“When it comes to home ownership, we are also going to take on the developers who control the housing market and we are going to make sure that we open home ownership up to many more people,” he said.

Mr Gove, who represents Surrey Heath, argues that Conservatives in the south of England support efforts to raise the quality of life in more deprived regions.

He said: [My] constituents are One Nation Conservatives… I think most people in this country are altruistic and patriotic and so they want the whole country to succeed and they want people who may not have had a fair shake of the sauce bottle in the past to succeed as well.”

Aberdeen-raised Mr Gove is one of Parliament’s highest profile champions of the United Kingdom as union of nations.

“Crises like the crisis in Ukraine force us to recognise the importance of things like defence and security and working together,” he said. “Crises like the Covid pandemic made us realise we could only get the vaccines necessary and get them distributed if we all worked together.

“[Scottish First Minister] Nicola Sturgeon is a formidable politician but I think that she must recognise that the case for independence has been made weaker, not stronger, by the events of the last three years and I certainly think that’s what people in Scotland feel as well.”

He is no less enthusiastic about the continuation of the monarchy.

“It is undoubtedly the case that there are people both within Labour and the SNP who dislike our past and our institutions and who want to undermine them,” he said. “I think there is a profound danger there because our monarchy, our royal family, are a focus of national unity and they set an example of service that every other nation in the world admires.”

Arguing that the Queen “embodies the idea of thinking about others first,” he said: “If you hack at that tree then you are attacking the essence of so many of the virtues that are special to the United Kingdom.”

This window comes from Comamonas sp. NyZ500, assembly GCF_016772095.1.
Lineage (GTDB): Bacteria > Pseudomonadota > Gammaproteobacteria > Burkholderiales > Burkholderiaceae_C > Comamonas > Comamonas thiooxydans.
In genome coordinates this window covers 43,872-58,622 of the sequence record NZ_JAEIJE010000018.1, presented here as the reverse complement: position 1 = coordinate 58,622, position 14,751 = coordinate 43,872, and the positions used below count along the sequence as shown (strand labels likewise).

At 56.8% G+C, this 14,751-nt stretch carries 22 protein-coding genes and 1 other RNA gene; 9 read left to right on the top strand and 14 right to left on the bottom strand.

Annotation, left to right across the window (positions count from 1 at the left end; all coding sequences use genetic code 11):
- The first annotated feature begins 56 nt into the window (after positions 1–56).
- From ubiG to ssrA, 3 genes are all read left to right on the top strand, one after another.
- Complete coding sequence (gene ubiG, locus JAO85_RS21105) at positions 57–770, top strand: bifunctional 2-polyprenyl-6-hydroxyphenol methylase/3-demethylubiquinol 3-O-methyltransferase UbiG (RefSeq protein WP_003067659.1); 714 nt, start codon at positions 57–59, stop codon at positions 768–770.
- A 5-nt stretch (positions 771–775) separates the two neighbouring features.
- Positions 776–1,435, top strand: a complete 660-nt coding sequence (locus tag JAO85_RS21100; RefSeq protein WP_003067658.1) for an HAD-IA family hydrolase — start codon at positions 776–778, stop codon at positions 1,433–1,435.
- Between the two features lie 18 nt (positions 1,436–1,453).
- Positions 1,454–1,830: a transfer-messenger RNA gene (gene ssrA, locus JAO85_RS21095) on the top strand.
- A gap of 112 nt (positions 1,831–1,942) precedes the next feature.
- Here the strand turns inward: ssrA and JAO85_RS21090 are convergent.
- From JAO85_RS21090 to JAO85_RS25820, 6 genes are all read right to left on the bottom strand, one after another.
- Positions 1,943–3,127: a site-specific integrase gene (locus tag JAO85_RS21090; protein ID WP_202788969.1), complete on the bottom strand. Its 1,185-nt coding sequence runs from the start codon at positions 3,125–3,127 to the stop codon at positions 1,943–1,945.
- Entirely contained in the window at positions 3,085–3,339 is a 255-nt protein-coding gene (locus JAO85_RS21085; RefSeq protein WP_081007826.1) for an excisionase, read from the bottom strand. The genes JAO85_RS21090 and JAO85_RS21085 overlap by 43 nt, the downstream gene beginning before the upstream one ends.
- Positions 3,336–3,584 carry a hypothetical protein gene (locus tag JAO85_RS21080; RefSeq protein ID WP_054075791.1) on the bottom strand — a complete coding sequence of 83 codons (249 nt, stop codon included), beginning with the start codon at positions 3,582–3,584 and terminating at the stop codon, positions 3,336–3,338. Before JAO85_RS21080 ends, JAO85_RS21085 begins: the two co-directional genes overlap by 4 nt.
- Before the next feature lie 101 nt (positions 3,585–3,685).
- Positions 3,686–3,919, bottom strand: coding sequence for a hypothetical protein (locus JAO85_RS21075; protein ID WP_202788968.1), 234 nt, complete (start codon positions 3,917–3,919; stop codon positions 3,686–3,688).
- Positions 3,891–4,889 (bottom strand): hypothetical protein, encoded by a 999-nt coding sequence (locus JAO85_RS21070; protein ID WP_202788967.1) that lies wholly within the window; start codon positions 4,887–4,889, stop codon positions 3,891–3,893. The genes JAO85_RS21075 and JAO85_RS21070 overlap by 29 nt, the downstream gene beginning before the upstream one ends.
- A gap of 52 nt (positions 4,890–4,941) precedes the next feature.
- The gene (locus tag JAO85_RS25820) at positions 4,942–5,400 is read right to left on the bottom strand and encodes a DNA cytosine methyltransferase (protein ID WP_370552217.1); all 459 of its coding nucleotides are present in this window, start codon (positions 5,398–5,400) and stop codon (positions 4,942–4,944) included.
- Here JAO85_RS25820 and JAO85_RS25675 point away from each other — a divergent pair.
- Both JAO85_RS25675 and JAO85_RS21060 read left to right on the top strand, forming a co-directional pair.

He describes the Conservatives as a party that is “on your side” and draws a sharp distinction with Sir Keir Starmer’s Labour, saying: “The problem with Labour – I’ve nothing against any individual – is that they are in hoc to special interest groups, they are in hoc to the trade unions, they are in hoc to hard Left identity politics people, and they are not really on the side of working people. They care more about what university lecturers and Guardian journalists think than they do about people who are working hard to earn a living.”

Mr Gove burns with a clear desire to make his mark on the country and speaks with excitement of his hopes to open up the housing market – he is exploring the potential for giving housing association tenants the right to buy their properties – but this former journalist would also like to see a more forgiving society.

He said: “When I was at the Ministry of Justice one of the things that I said then which I think is true is nobody should ever be defined by their worst moment and everyone has the capacity to learn and to contribute…

“Particularly in politics, you can become worn down and cynical. You mustn’t allow that to happen.”

He added: “It’s important wherever possible that we try to put ourselves in someone else’s shoes and also forgive. And I certainly know there’s a lot I’ve got to be forgiven for.”